Longitudinal examination of resilience after traumatic brain injury


Marwitz, J. H., Sima, A. P., Kreutzer, J. S., Dreer, L. E., Bergquist, T. F., Zafonte, R., Johnson-Greene, D., & Felix, E. R. (2018). Longitudinal examination of resilience after traumatic brain injury: A Traumatic Brain Injury Model Systems Study. Archives of Physical Medicine and Rehabilitation, 99:264-71.


This study was an extension of a prior TBI Model System (TBIMS) multicenter study that provided evidence the resilience levels among adults at 3 months post moderate to severe TBI were relatively low in comparison to the general population. In this study, follow up time was extended with a total sample size of 180 subjects at 12 months post injury. Measures used for 3, 6, and 12 months addressed resilience, level of disability rating, life satisfaction, social relationships, and quality of life  related to anxiety and depression.  Variables in addition to demographic data were productivity level and substance use problems at time of injury.   Resilience was generally stable over time when not controlling for moderating variables.  However, when race, education, preinjury substance misuse, anxiety, satisfaction with life, and disability level were accounted for, resilience declined over the year post injury. The authors related their findings to another study involving resilience factors in the first 5 years following TBI (Hanks, Rapport, Perrine, & Millis, 2016) with suggestions for future research.  In terms of clinical application, the authors encouraged follow up beyond 3 months post injury with priority monitoring for persons in minority groups, pre-injury substance use problems, higher level anxiety, and higher level disability rating.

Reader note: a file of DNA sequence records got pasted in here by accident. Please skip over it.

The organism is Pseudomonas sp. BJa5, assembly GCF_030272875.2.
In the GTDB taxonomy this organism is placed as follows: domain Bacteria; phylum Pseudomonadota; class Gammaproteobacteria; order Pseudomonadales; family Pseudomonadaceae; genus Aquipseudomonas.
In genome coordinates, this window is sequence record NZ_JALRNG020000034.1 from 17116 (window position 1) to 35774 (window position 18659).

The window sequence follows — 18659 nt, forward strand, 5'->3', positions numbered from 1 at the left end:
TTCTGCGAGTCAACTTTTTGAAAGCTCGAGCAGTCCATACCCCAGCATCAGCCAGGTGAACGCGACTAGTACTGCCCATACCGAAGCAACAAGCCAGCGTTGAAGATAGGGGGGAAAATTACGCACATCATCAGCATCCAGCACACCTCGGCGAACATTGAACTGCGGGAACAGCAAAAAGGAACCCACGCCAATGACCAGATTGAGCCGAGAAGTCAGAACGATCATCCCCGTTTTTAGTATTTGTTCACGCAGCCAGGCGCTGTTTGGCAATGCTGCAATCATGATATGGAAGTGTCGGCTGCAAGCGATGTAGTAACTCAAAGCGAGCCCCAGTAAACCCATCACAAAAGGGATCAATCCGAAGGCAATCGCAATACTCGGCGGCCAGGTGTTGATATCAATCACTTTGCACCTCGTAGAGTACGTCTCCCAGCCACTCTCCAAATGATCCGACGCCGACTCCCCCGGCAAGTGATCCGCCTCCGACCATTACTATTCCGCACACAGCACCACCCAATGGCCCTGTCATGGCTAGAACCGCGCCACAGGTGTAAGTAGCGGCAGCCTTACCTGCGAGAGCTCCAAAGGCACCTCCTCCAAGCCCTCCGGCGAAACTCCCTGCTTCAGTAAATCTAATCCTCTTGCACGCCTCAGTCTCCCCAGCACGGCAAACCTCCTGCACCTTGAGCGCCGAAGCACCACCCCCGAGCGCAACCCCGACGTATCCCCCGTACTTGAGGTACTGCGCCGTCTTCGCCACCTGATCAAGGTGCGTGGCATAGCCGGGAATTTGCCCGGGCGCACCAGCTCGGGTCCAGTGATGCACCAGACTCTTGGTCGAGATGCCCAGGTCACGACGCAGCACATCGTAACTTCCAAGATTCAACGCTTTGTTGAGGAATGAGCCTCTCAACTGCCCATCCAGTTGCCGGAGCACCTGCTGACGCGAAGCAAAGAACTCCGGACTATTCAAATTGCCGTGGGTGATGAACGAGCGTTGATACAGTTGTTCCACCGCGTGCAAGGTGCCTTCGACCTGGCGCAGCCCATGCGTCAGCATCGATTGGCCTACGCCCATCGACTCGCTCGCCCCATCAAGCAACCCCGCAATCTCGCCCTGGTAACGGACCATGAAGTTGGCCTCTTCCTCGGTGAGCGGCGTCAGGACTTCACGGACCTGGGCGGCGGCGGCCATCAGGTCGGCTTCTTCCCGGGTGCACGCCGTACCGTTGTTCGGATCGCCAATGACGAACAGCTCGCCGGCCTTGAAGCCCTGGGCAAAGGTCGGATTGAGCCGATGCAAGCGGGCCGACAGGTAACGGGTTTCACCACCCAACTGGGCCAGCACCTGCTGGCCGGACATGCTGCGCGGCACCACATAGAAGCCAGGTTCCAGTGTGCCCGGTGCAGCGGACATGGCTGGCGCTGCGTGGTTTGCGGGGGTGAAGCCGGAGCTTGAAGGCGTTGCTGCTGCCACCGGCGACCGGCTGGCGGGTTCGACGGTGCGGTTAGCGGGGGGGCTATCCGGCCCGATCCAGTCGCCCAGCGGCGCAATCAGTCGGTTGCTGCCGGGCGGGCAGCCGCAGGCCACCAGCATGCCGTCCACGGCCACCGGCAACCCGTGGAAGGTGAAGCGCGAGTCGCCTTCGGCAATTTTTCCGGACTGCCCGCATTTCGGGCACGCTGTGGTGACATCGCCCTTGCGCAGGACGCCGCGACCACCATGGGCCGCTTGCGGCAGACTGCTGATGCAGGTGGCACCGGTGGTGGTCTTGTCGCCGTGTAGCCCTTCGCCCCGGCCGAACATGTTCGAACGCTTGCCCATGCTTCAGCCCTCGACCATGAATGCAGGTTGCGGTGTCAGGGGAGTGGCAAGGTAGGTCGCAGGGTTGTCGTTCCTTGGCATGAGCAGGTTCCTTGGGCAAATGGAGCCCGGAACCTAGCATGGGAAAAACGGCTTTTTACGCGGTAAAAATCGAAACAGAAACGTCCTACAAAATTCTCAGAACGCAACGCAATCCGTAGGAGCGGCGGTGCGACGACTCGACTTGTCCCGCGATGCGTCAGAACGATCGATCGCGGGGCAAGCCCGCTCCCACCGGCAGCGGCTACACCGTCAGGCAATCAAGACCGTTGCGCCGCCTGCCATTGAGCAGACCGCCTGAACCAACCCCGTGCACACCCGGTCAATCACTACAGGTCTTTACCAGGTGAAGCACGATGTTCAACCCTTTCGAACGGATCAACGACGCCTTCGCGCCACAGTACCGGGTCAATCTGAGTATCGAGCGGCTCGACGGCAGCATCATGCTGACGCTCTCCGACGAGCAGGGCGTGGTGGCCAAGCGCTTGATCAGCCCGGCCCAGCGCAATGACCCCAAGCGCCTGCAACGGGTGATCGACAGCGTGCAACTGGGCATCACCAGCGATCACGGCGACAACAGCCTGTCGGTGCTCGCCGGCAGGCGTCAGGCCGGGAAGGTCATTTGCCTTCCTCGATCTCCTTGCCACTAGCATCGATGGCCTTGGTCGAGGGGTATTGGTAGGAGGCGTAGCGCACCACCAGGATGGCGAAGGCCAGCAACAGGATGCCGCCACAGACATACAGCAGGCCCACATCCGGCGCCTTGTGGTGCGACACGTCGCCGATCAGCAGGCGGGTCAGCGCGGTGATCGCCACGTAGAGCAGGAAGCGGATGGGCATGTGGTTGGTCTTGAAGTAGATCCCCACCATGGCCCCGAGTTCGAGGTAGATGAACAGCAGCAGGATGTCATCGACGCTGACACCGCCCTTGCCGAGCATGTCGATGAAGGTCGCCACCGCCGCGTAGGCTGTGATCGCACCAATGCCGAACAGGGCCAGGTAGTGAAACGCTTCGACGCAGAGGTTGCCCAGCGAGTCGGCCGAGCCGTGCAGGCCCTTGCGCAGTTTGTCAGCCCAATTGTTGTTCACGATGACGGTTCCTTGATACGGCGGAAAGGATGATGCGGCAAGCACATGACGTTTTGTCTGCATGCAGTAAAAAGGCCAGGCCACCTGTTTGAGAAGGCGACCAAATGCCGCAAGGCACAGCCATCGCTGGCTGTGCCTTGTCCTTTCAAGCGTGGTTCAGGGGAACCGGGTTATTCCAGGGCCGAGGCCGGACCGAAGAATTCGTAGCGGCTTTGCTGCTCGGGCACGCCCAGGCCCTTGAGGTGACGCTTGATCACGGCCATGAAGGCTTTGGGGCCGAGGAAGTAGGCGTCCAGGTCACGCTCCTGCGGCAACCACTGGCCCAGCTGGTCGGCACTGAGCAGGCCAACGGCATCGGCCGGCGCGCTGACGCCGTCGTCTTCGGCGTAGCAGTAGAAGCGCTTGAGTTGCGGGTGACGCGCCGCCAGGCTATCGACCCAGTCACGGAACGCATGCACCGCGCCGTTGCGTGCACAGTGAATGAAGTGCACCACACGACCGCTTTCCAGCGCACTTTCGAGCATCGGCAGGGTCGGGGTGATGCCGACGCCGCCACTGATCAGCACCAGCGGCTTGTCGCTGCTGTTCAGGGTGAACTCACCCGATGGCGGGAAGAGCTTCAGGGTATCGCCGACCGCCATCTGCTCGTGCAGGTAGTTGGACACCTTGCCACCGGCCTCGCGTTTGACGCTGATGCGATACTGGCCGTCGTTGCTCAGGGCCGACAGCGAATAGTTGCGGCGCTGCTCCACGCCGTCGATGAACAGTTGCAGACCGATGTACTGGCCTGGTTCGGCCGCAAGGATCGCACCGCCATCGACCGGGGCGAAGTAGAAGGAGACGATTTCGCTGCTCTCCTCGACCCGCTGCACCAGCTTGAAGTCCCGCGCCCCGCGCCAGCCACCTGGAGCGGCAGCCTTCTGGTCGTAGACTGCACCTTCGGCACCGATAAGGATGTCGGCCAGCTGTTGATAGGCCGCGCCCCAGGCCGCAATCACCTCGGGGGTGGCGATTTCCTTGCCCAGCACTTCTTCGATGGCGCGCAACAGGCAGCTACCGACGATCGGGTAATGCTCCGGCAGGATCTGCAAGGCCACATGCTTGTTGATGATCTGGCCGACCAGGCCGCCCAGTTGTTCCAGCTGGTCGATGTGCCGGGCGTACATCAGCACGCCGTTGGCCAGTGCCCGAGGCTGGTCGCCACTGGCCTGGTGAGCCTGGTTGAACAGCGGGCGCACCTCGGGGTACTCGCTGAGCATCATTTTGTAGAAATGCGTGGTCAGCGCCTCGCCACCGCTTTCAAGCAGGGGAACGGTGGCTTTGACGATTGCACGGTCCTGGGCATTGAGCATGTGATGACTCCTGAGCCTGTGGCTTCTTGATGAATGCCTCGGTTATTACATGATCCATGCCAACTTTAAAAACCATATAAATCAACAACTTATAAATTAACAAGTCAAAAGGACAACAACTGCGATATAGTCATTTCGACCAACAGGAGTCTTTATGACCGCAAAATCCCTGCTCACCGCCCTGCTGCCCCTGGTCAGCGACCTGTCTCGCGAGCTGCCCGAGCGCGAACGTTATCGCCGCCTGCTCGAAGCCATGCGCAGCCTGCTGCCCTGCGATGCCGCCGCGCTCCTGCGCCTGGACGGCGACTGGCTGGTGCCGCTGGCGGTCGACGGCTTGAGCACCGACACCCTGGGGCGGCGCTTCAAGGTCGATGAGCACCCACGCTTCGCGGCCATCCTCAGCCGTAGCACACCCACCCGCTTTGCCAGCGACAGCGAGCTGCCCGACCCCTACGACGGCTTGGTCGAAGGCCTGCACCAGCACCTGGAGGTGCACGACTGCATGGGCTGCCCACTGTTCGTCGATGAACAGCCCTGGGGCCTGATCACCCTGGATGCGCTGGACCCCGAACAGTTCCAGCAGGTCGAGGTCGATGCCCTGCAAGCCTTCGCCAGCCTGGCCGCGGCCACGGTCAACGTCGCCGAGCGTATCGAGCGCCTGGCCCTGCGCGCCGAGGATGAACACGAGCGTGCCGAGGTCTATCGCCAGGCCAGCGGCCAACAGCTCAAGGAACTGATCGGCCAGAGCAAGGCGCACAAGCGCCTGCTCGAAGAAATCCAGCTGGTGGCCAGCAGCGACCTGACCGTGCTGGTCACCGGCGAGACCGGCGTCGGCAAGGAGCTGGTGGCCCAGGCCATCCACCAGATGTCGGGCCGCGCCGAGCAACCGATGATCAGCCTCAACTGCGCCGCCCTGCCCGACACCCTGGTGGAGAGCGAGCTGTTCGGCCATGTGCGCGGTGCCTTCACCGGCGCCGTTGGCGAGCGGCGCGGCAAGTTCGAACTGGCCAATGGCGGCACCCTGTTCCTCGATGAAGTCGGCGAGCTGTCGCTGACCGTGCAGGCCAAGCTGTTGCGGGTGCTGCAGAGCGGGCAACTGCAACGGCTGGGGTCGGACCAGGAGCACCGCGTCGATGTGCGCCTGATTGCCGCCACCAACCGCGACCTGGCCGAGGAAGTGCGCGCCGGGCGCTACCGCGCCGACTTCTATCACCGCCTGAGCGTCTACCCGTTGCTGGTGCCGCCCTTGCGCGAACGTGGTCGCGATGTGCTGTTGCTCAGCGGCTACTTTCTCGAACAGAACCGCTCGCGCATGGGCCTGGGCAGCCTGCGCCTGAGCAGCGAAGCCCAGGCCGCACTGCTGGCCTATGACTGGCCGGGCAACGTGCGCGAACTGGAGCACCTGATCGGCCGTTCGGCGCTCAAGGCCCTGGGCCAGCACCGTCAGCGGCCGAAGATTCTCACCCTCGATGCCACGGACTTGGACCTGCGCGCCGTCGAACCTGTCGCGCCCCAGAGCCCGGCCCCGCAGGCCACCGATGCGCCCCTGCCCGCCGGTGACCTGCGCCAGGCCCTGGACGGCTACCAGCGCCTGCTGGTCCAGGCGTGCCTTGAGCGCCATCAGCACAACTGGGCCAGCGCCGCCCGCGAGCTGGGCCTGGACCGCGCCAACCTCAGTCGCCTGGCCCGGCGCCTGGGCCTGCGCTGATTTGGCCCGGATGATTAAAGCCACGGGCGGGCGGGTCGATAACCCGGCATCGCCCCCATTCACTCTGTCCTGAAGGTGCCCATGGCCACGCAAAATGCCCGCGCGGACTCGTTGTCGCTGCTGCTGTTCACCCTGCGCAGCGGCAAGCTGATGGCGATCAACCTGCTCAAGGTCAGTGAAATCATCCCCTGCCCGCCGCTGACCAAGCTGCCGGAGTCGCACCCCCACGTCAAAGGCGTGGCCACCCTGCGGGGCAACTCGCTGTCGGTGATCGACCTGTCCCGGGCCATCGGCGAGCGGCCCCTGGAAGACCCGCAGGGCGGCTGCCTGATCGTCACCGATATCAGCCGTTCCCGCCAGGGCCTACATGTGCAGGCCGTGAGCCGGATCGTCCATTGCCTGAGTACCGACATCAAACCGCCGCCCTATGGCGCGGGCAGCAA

I CHOSE THIS ARTICLE BECAUSE there is a paucity of resilience research specific to traumatic brain injury in comparison to a relatively large literature on resilience in other chronic diseases. For example, a recent systematic review of resilience literature focused on the diseases of cancer, stroke, heart disease, diabetes and COPD yielded 3,267 studies, only 17 of which met criteria for inclusion according to Cochrane guidelines (Kim, Lim, Kim & Park, 2018).  The study I summarized here appears to be a positive continuation along the lines of research focused on resilience in the TBI population, with the ultimate goal of fine-tuning treatment to modify resilience for improved long-term outcomes. 

THIS MONTH’S REHABILITATION SCIENCE SPOTLIGHT was chosen by Kier Bison, Ph.D., ABPP RP, Rehabilitation Psychologist at Baylor Scott & White Institute for Rehabilitation Day Neuro Program, Frisco TX and a Member of Division 22's Science Committee.